In his debut for the all-new Valleywag, Clay Shirkey calls in a few home truths about SecondLife.
Clay articulates a number of issues I’ve been mulling over for a while – the biggest being Liden Labs less-than-forthcoming approach to their real usage figures.
Everyone knows that SecondLife doesn’t really have 1.5 million users. As Clay puts it:
“Someone who tries a social service once and bails isn’t really a user any more than someone who gets a sample spoon of ice cream and walks out is a customer.”
Of couse, I totally agree with Clay – and the thing that frustrates me is that Linden isn’t playing a level game here…
From their own server metrics, they know exactly how many people are ‘regular users’ – but they are choosing not to release that information. “They’re a private company, why should they?”, you might ask – well because they want the rest of us to invest in their system…
- Linden have just completed a world tour of digital agencies – trying to get agencies to factor in SecondLife propositions for their clients by demonstrating the ‘opportunities’ within their MetaVerse.
- Linden encourages those of us who can ‘build things’ to get into SecondLife and start building. Great, but how can I can my virtual items out if I choose to leave SecondLife. And even if I could, what value are they to anyone outside of Linden’s virtual ecosystem?
- The great SecondLife Land Grab – which has supposedly made the infamous Anshe Chung a virtual millionaire. Clay picks up the legitimacy of such a claim in his post, but the point for me on this one is that serious money is demanded in order to start owning land in SL – which is becoming a bit of a necessity in order to do anything in the system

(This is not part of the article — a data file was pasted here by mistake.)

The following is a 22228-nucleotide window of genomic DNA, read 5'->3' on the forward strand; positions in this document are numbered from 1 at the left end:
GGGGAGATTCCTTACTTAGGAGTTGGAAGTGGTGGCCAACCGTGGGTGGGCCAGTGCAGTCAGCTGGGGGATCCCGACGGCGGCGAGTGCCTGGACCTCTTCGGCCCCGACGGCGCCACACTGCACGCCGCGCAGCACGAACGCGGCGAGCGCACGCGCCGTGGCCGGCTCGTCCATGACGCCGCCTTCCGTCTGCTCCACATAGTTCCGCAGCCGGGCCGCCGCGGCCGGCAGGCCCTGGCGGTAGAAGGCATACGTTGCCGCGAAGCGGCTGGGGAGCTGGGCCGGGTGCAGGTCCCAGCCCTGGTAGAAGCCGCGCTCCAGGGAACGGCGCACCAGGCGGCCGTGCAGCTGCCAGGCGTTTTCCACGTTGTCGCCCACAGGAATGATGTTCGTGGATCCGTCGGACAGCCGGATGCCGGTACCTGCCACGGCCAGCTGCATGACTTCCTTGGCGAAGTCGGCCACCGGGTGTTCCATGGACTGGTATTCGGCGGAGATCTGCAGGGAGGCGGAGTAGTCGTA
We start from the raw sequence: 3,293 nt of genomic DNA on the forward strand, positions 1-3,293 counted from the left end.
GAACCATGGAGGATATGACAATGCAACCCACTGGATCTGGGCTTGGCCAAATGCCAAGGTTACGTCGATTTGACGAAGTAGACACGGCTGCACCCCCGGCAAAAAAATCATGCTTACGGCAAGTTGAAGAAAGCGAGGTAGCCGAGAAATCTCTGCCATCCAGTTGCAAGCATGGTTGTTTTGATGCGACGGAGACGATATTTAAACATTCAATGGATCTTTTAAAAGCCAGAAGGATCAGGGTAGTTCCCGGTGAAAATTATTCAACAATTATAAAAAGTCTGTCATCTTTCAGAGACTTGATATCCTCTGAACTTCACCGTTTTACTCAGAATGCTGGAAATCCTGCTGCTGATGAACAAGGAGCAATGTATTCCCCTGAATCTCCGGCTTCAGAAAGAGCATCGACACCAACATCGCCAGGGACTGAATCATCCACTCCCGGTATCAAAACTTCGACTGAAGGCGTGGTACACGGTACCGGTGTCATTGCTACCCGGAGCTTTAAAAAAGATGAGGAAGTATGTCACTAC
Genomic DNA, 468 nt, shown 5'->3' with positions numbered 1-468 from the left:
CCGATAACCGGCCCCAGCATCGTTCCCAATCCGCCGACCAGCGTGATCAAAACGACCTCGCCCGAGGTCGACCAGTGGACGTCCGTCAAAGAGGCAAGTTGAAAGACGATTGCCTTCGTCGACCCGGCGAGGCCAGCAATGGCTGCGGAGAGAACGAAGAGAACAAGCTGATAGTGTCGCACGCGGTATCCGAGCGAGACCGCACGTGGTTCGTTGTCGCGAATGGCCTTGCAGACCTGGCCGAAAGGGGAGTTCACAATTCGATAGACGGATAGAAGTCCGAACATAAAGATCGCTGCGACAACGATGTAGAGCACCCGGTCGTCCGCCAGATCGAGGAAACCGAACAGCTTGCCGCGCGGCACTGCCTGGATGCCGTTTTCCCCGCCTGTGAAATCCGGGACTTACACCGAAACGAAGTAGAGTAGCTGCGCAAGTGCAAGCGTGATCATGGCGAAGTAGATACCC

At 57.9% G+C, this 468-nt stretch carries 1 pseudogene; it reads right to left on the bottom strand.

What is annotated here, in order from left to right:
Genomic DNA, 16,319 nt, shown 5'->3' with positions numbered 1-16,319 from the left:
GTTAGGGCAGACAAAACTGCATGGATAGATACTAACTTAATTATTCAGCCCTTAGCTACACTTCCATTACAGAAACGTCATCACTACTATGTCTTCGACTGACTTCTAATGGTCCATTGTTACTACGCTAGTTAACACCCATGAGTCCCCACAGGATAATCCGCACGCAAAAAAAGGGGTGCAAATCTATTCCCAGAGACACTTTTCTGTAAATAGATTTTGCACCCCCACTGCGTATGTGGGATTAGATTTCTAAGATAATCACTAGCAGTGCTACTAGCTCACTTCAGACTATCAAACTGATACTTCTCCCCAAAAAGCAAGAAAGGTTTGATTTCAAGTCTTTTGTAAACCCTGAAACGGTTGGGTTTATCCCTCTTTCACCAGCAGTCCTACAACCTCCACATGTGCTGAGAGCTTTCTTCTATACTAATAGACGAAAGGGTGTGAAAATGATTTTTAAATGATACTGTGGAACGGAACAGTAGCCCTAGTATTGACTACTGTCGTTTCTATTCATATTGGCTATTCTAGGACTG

- Attention is something we’re all paying when we use SecondLife, and even attention in SecondLife has a value.
So it’s with the above points in mind, I urge Linden to be up front about the true numbers of people using SecondLife. If Linden want SecondLife to become a location of commerce and business then they need to get with the program and give us some detailed statistics – just like any other trading platform would need to do in order to garner customers.
One has to wonder why they haven’t already, and whether they really are as low as the 10,000 daily average Clay offers.
I continue to use and enjoy SecondLife. I feel there is a lot of insight to into some of the future usage patterns and opportunities of such an online community might afford us, not to mention some UI and technical skills gained from building and scripting 3D objects.
But I’m still concerned that SecondLife could become the sacrificial lamb that trailblazed the technology and usage patterns, but was ultimately overtaken by more agile players who watched from the sidelines and learned from their mistakes.